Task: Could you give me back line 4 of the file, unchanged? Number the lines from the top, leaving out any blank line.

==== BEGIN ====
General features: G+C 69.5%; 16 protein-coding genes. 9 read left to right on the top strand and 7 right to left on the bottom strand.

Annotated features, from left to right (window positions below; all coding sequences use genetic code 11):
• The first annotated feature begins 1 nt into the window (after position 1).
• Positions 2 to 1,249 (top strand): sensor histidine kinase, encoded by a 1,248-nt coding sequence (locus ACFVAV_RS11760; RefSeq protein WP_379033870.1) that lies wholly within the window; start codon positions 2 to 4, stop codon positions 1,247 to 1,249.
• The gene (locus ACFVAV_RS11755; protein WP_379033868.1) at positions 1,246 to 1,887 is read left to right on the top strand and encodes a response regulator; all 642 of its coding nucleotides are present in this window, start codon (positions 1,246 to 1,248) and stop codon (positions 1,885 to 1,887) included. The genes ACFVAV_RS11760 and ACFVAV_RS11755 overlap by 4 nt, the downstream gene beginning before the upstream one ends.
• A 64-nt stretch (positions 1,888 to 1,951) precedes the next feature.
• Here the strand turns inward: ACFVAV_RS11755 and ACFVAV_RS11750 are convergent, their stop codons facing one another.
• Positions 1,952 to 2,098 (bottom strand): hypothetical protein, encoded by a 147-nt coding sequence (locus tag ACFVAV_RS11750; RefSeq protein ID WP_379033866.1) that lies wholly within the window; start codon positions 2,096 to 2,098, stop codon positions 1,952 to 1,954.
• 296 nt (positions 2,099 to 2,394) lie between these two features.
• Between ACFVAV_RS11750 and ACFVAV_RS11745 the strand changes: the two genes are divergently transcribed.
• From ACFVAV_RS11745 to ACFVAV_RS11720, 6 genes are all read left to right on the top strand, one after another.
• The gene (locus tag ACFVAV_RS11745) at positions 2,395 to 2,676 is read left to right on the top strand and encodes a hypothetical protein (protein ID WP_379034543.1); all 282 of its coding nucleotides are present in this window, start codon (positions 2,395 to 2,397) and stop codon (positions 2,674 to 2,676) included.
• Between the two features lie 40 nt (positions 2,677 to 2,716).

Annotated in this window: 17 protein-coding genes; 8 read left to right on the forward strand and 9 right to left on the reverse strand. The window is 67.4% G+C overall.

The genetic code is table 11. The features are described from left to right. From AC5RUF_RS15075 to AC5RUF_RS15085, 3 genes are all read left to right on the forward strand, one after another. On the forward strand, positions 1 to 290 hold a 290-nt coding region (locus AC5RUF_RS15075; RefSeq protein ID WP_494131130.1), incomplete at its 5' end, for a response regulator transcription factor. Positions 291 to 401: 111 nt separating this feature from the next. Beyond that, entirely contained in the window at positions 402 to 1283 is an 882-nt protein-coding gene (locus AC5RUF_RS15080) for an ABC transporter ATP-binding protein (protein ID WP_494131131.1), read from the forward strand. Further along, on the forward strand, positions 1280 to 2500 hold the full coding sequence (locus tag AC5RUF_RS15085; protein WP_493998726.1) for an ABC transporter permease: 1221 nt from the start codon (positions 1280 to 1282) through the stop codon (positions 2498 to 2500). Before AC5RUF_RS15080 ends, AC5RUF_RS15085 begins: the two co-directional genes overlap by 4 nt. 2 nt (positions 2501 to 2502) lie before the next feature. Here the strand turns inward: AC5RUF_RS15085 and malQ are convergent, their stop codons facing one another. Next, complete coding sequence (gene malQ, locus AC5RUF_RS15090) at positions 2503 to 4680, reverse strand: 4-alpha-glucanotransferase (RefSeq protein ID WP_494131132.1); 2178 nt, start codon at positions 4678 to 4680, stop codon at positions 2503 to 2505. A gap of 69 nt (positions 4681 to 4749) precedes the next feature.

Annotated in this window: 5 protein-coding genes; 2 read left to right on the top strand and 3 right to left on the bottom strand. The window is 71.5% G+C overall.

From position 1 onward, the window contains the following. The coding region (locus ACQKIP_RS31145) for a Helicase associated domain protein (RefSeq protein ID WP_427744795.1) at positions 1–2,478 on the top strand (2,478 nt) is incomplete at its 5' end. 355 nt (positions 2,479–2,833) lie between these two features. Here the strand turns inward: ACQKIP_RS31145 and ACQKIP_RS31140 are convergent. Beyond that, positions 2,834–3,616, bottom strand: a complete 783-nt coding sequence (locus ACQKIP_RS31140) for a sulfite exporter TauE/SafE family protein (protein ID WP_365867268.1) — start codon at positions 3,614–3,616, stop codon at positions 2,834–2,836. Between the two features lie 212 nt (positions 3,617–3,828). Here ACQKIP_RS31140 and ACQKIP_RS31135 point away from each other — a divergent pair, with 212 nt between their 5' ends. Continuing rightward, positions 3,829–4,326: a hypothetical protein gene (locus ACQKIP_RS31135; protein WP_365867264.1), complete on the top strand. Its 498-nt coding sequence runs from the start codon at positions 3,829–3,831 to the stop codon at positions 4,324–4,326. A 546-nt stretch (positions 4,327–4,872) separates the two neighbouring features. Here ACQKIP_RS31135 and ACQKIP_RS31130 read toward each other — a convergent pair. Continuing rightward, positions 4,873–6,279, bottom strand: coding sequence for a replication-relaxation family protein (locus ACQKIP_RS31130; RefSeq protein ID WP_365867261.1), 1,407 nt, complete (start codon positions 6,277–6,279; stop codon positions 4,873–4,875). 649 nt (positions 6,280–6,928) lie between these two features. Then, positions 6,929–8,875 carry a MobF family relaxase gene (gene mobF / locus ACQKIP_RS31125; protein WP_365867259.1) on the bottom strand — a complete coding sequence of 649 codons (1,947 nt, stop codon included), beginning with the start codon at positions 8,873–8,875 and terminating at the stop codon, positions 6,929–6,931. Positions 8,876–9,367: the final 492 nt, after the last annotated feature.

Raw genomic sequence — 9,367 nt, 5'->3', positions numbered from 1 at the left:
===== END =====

• Positions 2 to 1,249 (top strand): sensor histidine kinase, encoded by a 1,248-nt coding sequence (locus ACFVAV_RS11760; RefSeq protein WP_379033870.1) that lies wholly within the window; start codon positions 2 to 4, stop codon positions 1,247 to 1,249.